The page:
Harvard B School rejected me.. Had I only had this book, maybe things would have turned out differently. Autobiographical Jews examines the nature of autobiographical writing by Jews from antiquity to the present, and the ways in which such writings can legitimately be used as sources for Jewish history.

biogerdialing.ga Drawing on current literary theory, which questions the very nature of autobiographical writing and its relationship to what we normally designate as the truth, and, to a lesser extent, the new cognitive neurosciences, Michael Stanislawski analyzes a number of crucial and complex autobiographical texts written by Jews through the ages. These writers' attempts to portray their private and public struggles, anxieties, successes, and failures are expressions of a basic drive for selfhood which is both timeless and time-bound, universal and culturally specific.

The challenge is to attempt to unravel the conscious from the unconscious distortions in these texts and to regard them as artifacts of individuals' quests to make sense of their lives, first and foremost for themselves and then, if possible, for their readers Click the book cover above to read more.

Table of contents

W W Norton God.. What is he? Vonnegut and Uris? Cohen loves to write about tough guys. Next, in Lake Effect, he wrote about growing up in a lake community, the tough "Fonzie" neighbor who was the cool kid and the kid's later competitive-like relationship with Cohen's parents. And now we have Machers and Rockers. This is a tour de force history of Jews and the Blues and the birth of an industry in the South Side of Chicago in the late 's.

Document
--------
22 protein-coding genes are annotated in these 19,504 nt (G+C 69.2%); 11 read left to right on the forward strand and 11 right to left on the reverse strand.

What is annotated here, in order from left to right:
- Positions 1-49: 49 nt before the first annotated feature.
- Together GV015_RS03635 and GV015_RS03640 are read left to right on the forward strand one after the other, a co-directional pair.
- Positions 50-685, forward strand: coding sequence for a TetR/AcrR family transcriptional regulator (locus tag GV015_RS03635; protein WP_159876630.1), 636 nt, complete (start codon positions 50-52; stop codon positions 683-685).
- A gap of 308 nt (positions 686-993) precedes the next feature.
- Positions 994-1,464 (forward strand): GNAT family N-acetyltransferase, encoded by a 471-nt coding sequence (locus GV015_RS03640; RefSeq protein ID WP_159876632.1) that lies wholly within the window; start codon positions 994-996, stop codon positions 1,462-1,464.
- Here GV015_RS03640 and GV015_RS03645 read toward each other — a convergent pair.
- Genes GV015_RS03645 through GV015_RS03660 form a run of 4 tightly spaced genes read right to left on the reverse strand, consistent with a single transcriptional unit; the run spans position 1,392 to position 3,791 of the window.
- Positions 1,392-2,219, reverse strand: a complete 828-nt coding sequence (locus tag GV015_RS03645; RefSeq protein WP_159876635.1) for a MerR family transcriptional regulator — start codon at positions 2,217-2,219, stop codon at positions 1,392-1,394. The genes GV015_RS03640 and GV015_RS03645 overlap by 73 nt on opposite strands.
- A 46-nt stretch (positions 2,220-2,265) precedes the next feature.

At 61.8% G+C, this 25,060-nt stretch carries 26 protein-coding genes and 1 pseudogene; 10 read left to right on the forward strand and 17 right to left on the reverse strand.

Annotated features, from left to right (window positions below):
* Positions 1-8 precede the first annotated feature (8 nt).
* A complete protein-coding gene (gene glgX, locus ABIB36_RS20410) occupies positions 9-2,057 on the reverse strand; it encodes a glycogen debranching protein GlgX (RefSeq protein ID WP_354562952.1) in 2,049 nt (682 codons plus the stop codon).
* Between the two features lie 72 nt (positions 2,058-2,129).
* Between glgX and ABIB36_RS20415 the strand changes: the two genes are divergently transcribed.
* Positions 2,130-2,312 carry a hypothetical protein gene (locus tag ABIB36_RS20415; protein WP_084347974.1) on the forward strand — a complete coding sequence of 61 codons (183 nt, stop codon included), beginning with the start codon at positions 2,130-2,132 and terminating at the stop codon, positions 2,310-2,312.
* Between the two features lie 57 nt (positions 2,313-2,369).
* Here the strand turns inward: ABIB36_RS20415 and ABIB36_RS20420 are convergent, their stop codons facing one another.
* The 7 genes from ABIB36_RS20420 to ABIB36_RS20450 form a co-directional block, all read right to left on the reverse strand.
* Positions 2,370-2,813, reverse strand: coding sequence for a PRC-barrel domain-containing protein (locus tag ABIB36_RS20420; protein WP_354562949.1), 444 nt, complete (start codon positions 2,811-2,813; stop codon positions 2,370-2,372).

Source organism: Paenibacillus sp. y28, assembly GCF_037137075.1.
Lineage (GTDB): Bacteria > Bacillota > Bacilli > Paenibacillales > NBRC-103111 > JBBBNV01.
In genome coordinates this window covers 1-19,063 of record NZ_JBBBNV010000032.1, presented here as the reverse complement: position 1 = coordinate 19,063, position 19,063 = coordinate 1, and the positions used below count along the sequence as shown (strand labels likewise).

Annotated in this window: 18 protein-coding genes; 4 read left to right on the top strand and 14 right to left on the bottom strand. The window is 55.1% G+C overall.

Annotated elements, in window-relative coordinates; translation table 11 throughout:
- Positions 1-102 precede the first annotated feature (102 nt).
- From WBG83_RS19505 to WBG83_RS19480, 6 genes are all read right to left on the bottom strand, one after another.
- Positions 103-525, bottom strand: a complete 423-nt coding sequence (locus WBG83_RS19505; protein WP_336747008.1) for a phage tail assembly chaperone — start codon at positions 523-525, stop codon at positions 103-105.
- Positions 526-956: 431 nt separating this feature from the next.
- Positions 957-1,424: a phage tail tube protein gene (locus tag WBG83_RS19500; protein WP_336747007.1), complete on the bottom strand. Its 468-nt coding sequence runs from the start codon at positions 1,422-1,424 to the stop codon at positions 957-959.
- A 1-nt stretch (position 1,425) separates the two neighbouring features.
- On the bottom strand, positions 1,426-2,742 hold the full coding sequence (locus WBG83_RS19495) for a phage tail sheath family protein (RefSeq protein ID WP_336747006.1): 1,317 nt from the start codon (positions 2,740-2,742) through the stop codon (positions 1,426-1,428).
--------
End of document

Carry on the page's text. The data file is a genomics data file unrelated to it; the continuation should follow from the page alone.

Two men in postwar America - one a Jew born in Russia, the other a black blues singer from Mississippi- met and changed music history. Along the way we learn about the biz and music and the creation of history. PW writes, "In a postscript to his dynamic history of Chess Records, Cohen Tough Jews confesses that its tale is one he's been telling since adolescence, "using whatever was at hand to make the case: not only does this song rock, it also has something big to tell us. The music that exploded into the living rooms of America and the world might have remained in the juke joints of the South if not for "record men" like Leonard Chess, whose label is rivaled only by Atlantic for its influence.

Sensing an audience where the big labels didn't, Chess carted unvarnished recordings of artists like Muddy Waters, Bo Diddley and Chuck Berry in the trunk of his Cadillac, getting them in stores and on the air by any means necessary.

Jack London

Cohen weaves the story of the mercurial, lovable but not always entirely ethical Chess with the stories of the artists he recorded and well-judged glimpses of social history. Though written with the energy of his teenage bull sessions, Cohen's history avoids the rhetorical excess nearly endemic to rock and roll books, offering instead a punchy and driven but also sturdy and careful narrative. As seen through the eyes of his father, Joe Sacco -- a farm boy from Alabama who was flung into the chaos of Normandy and survived the terrors of the Bulge -- this is the heroic story of the young men who changed the course of history.

As part of the 92nd Signal Battalion and Patton's famed Third Army, Joe and his buddies found themselves at the forefront of the Allied push through France and Germany. After more than a year of fighting, but still only twenty years old, Joe was a hardened veteran. However, nothing could have prepared him and his unit for the horrors behind the walls of Germany's infamous Dachau concentration camp.